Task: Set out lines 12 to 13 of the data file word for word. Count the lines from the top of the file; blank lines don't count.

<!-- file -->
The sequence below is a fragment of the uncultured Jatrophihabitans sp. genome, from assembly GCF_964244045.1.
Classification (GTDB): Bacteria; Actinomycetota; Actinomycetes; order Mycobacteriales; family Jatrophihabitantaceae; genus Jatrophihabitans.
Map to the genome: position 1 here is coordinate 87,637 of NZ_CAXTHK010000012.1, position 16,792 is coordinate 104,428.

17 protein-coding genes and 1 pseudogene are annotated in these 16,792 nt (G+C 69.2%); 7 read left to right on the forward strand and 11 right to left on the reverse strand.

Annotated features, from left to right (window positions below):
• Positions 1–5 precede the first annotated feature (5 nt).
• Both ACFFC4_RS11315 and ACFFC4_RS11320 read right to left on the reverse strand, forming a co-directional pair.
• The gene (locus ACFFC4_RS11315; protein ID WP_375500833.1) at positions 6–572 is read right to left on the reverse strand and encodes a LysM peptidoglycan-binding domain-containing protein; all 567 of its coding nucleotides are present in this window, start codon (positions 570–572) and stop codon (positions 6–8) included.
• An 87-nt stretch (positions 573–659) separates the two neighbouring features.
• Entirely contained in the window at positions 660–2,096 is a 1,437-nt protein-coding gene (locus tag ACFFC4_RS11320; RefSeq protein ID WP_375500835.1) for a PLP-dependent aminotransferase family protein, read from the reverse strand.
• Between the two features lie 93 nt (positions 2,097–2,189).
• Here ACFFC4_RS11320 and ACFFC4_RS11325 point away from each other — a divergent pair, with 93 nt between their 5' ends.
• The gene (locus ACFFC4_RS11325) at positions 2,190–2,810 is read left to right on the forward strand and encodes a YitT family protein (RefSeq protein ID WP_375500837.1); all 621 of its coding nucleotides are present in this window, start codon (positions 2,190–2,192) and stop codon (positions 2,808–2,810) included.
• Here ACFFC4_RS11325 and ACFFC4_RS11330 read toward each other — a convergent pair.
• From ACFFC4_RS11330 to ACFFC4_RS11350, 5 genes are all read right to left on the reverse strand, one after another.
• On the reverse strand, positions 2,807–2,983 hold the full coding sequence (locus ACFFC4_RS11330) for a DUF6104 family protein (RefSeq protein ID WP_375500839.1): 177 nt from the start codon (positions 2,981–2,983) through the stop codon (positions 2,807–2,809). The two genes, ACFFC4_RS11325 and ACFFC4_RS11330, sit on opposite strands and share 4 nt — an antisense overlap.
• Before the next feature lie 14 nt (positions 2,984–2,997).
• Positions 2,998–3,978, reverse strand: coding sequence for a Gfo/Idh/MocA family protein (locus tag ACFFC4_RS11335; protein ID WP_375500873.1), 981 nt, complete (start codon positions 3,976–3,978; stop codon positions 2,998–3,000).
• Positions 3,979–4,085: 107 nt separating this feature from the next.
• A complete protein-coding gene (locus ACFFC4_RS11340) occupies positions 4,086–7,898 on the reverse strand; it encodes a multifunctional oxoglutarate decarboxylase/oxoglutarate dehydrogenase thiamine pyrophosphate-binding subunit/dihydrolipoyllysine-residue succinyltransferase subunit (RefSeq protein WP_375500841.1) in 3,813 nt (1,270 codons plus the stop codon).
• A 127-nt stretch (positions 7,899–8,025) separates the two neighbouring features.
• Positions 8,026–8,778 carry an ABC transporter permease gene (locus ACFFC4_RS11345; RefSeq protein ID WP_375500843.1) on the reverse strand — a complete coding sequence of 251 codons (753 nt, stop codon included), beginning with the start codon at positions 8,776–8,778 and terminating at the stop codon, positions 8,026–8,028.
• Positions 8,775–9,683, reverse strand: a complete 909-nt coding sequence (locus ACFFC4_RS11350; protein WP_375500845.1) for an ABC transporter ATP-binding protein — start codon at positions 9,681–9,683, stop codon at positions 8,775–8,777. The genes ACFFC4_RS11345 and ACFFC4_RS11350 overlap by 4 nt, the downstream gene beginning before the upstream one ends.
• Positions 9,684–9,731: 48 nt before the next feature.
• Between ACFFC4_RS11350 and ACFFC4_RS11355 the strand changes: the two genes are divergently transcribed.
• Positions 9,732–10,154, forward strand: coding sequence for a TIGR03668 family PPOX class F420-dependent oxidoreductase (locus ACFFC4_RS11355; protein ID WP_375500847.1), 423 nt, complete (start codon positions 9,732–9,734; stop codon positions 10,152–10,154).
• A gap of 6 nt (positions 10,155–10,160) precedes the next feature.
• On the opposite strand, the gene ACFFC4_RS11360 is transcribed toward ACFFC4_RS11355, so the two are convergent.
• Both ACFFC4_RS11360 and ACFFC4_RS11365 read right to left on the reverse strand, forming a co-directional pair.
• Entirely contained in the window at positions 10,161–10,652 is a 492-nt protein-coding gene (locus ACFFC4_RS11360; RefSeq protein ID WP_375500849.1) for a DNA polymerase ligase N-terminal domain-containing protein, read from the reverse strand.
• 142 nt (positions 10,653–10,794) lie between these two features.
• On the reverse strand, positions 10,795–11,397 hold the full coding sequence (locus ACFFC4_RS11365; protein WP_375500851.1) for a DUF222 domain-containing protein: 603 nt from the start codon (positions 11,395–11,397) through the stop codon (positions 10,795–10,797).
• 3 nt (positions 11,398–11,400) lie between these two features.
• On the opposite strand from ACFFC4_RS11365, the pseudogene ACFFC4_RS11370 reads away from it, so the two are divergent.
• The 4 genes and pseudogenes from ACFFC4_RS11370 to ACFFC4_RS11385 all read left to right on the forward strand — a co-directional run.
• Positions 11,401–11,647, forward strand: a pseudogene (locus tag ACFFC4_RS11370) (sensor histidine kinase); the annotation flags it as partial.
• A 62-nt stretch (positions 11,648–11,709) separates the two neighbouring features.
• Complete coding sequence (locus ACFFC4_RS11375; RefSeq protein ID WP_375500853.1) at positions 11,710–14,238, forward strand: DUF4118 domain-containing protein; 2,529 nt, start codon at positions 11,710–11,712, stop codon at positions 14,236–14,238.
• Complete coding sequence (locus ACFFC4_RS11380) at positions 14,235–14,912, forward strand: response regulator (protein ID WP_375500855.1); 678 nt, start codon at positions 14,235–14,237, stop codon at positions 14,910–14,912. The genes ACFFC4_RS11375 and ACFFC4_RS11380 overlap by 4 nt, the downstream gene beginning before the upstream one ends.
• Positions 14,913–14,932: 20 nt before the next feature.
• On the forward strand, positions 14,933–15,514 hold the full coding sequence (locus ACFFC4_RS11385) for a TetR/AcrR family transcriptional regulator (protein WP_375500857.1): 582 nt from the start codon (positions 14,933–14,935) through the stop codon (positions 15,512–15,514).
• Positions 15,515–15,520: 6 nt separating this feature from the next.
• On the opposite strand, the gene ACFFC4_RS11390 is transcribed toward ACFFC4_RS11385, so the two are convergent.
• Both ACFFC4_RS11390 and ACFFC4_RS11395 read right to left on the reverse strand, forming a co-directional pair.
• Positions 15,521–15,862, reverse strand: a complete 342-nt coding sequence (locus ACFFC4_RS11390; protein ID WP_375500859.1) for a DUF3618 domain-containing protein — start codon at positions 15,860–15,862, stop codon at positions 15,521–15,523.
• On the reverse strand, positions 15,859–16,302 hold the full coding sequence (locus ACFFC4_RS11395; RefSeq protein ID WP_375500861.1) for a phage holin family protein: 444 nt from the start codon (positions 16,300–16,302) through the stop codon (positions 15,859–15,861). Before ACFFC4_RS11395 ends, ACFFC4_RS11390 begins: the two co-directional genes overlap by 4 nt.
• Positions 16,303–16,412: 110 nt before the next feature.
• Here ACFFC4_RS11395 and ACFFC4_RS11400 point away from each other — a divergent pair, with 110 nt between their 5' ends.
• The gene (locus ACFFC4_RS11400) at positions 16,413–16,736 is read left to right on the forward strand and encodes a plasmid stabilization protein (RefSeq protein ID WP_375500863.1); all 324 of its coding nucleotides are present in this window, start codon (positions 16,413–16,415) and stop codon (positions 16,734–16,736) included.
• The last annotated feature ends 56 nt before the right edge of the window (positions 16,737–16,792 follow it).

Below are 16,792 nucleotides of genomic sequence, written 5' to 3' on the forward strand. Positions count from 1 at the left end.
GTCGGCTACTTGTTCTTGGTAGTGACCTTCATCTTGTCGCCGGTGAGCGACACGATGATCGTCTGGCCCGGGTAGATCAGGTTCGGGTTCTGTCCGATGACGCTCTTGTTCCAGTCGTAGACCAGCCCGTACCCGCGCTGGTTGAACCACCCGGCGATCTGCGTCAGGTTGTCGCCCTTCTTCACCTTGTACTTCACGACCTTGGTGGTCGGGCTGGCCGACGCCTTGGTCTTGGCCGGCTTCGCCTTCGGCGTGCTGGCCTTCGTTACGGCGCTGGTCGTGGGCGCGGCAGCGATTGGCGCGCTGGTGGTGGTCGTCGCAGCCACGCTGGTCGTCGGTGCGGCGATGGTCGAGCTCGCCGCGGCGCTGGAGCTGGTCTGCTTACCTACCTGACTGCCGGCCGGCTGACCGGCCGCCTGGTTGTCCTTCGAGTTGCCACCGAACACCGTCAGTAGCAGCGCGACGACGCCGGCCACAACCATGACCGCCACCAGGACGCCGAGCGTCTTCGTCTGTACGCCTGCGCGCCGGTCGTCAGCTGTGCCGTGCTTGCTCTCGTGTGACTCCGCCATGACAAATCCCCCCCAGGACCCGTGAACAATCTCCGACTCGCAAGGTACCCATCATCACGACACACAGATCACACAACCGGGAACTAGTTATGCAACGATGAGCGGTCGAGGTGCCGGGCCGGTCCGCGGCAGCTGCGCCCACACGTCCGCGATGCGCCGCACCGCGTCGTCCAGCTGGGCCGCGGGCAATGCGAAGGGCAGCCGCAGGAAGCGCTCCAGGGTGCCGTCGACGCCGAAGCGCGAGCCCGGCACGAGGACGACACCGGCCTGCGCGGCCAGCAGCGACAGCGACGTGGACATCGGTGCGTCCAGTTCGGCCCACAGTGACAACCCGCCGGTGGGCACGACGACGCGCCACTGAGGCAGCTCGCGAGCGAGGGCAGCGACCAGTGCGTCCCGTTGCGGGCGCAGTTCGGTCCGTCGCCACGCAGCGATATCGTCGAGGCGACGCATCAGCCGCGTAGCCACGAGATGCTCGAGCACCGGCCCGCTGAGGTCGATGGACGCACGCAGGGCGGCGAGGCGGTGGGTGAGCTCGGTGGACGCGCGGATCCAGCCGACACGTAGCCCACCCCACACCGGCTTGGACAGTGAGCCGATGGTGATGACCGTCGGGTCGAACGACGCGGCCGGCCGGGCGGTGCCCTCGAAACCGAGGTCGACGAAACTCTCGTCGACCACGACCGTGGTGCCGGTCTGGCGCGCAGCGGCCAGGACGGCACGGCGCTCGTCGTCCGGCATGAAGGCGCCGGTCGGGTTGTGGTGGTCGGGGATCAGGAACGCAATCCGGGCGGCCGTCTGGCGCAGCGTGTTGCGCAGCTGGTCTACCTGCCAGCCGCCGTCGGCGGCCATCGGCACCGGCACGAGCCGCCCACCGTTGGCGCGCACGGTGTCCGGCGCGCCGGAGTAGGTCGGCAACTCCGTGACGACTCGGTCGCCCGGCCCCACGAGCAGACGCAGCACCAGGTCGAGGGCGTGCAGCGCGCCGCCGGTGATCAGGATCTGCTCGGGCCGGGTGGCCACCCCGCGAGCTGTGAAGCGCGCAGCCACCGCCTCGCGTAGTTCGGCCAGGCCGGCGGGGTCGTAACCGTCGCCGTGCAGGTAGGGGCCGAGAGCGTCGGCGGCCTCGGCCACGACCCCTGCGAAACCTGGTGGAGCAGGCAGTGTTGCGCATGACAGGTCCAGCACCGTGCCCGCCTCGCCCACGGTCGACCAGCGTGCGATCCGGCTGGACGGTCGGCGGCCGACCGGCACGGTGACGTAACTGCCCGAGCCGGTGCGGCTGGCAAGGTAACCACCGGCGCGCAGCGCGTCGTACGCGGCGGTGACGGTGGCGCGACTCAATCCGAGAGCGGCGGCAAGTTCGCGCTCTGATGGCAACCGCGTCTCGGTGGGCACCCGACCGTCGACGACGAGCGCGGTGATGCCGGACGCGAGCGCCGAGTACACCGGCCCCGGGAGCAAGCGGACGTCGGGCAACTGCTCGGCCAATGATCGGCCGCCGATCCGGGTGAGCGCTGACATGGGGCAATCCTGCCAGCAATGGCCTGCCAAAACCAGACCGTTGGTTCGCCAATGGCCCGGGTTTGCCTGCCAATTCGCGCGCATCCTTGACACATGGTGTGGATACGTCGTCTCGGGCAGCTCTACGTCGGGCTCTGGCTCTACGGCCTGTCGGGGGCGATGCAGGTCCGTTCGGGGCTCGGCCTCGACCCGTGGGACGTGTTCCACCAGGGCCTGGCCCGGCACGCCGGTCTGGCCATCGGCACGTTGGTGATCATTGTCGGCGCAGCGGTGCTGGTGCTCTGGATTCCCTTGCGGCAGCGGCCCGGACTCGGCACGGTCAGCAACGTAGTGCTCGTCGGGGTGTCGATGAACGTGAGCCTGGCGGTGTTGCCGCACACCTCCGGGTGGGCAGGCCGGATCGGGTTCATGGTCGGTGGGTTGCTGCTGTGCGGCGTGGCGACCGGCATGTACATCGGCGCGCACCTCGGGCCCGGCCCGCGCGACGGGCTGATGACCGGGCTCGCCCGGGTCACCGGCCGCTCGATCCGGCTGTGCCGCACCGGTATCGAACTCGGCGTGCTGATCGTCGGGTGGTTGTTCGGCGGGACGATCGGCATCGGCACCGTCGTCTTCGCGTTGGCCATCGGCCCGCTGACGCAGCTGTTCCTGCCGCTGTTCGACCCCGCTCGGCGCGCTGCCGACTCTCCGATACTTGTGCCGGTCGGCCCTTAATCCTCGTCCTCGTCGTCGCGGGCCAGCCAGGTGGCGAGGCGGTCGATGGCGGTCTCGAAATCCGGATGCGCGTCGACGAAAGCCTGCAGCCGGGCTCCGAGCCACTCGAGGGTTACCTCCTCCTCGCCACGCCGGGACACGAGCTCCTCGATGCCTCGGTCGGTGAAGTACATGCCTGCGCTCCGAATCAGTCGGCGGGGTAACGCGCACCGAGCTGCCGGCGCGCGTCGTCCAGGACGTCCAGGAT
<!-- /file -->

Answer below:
• Here ACFFC4_RS11320 and ACFFC4_RS11325 point away from each other — a divergent pair, with 93 nt between their 5' ends.
• The gene (locus ACFFC4_RS11325) at positions 2,190–2,810 is read left to right on the forward strand and encodes a YitT family protein (RefSeq protein ID WP_375500837.1); all 621 of its coding nucleotides are present in this window, start codon (positions 2,190–2,192) and stop codon (positions 2,808–2,810) included.